Herein Noyes discusses Perfectionism, the philosophy upon which the Oneida Community was designed. Noyes coined the term "free love," and was the leader of a group that believed in sexual freedom among consenting adults. Their community was characterized by complex marital arrangements, sharing of sexual partners, birth control, eugenics, and communal property.

It inspired a number of similar communities in neighboring states, and existed for over thirty years, sustaining itself by establishing various industries, including the manufacture of silverware. Oneida Limited, a giant in the cutlery industry, had its beginnings in the commune, and still exists today. Available here.
Herland [in] The Forerunner, A Monthly Magazine, Vol. VI by Charlotte Perkins Gilman
Publisher: The Charlton Company
Place of publication: New York (1915)
Binding: Hardcover
Edition: First Edition
Signed by the author

Boldly Inscribed on the front fly: "Charlotte Perkins Gilman with love and honor for her friend Alice Park. 1916."

Alice Locke Park, feminist, reformer, and pacifist, was born in Boston in 1861, but lived most of her life in California. She was active in both national and international organizations for the improvement of prison conditions, labor laws, human education, wild life conservation, and the preservation of natural resources. Her primary interest, however, was in women's rights, and she was assistant director of the Susan B. Anthony Memorial Committee of California.

She wrote and promoted the California law, adopted in 1913, granting women equal rights of guardianship over their children. Alice Locke Park died in 1961. Her papers are at the Huntington Library, and her collection of suffrage posters was donated to the Schlesinger Library at Radcliffe.

The first appearance of the feminist utopian novel Herland serialized and appearing here complete in twelve issues in Volume 6 of Perkins' magazine The Forerunner. An effective and witty novel wherein three young men discover Herland, a utopia inhabited by an all-female race which has existed without men for 2000 years. Eventually the three men select partners and marry, introducing a new era, that of Fatherhood.

The novel's effectiveness is rooted in the fact that Gilman, a humanist known for her feminist social vision, examines the history, culture, and philosophy of this Motherhood-worshipping society through a male narrator, which provides for entertaining twists. A classic novel, not printed separately until 1979, that is both a high spot of feminism and utopian fiction. With a significant inscription. Available here.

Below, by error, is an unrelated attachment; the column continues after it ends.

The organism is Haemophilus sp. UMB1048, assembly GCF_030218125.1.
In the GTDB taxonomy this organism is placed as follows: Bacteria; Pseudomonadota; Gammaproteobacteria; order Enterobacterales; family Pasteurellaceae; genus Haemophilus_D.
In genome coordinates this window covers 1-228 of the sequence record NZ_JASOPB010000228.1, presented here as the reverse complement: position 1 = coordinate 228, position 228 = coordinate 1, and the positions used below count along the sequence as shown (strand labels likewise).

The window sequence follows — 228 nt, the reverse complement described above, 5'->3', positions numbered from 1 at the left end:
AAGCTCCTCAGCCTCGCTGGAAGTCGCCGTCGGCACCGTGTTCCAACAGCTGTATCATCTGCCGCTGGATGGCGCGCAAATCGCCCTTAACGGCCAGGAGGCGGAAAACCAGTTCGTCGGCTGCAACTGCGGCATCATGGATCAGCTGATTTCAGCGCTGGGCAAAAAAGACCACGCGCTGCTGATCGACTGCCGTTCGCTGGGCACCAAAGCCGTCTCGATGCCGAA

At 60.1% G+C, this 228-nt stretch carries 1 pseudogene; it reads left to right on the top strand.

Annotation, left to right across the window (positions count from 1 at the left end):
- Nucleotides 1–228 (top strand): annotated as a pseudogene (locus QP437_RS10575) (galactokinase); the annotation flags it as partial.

Off the Main Sequence: The Other Science Fiction Stories by Robert Heinlein 
Publisher: Science Fiction Book Club
Place of Publication: New York, NY (2005)
Edition: First Edition
Binding: Hardcover

Here are smart, savvy tales of space adventure, time travel, weird science, mysterious phenomena, apocalypse and dystopia, tales that reflect the concerns of their day, yet eerily foreshadow our own.

All these, including three previously uncollected stories, Beyond Doubt, My Object All Sublime and Pied Piper, display Heinlein's creative genius to full extent.
Available here.
A Crystal Age
Hard-boiled Wonderland
A Crystal Age by W. H. Hudson

Publisher: E.P. Dutton and Company
Place of Publication: New York (1922)
Binding: Hardcover

A Crystal Age is a utopian novel written by W. H. Hudson, first published in 1887. The book has been called a "significant S-F milestone" and has been noted for its anticipation of the "modern ecological mysticism" that would evolve a century later.

The book was first issued anonymously in 1887. The second edition of 1906 identified the author by name, and included a preface by Hudson. The third edition of 1916 added a foreword by Clifford Smyth. Available here.  
Hard-Boiled Wonderland and the End of the World by Harukin

Publisher: Kodansha International
Place of Publication: Cary NC (1991)
Binding: Hardcover
First US Printing

His second novel to be published in the US, set in a near future Tokyo, a place where knowledge confers power and right. A story of "technological espionage and brain waver tampering."

Winner of Japan's Tanizaki Prize. Translated from the Japanese by Alfred Birnbaum.
Available here.  
In the Country of Last Things by Paul Auster
Publisher: Viking
Place of Publication: New York (1987)
Binding: Hardcover
Edition: First Edition
Signed by the author

In the Country of Last Things is a dystopian epistolary novel written by American author Paul Auster. The novel takes the form of letter from a young woman named Anna Blume. Anna has ventured into an unnamed city that has collapsed into chaos and disorder. In this environment, no industry takes place and most of the population collects garbage or scavenges for objects to resell. Anna has entered the city to search for her brother William, a journalist, and it is suggested that the Blumes come from a world to the East which has not collapsed. Available here.
The Hunger Games by Suzanne Collins  
Publisher: Scholastic
Place of Publication: New York (2008)
Binding: Trade Paperback
Edition: Advance Reading Copy

Scarce advance issue of the first book in this powerful trilogy set in the near future with unsettling parallels to our present.

Includes a letter to the reader from Collins which does not appear in the trade edition. Basis for the movie of the same name.
Available here.
The Children of Men
The Children of Men by P.D. James

Publisher: Alfred A. Knopf
Place of Publication: New York (1993)
Binding: Hardcover
Edition: Advance Review Copy

The Children of Men is a dystopian novel by P. D. James that was published in 1992. Set in England in 2021, it centers on the results of mass infertility. James describes a United Kingdom that is steadily depopulating and focuses on a small group of resisters who do not share the disillusionment of the masses. 
Available here.
Pendulum by John Christopher
Publisher: Simon & Schuster

Place of Publication: New York (1968)
Binding: Hardcover
Edition: First US Printing 

When a devastating financial crisis overwhelms the country, the thin veneer of civilization is stripped off . . .. and England becomes a country ruled by feudal gangs of teenagers imposing their own lynch laws and terrorizing the population.
Available here.
Dealer Catalogues and Varia
Blind Horse Books: For the Love of Books - Notable New Listings (pdf)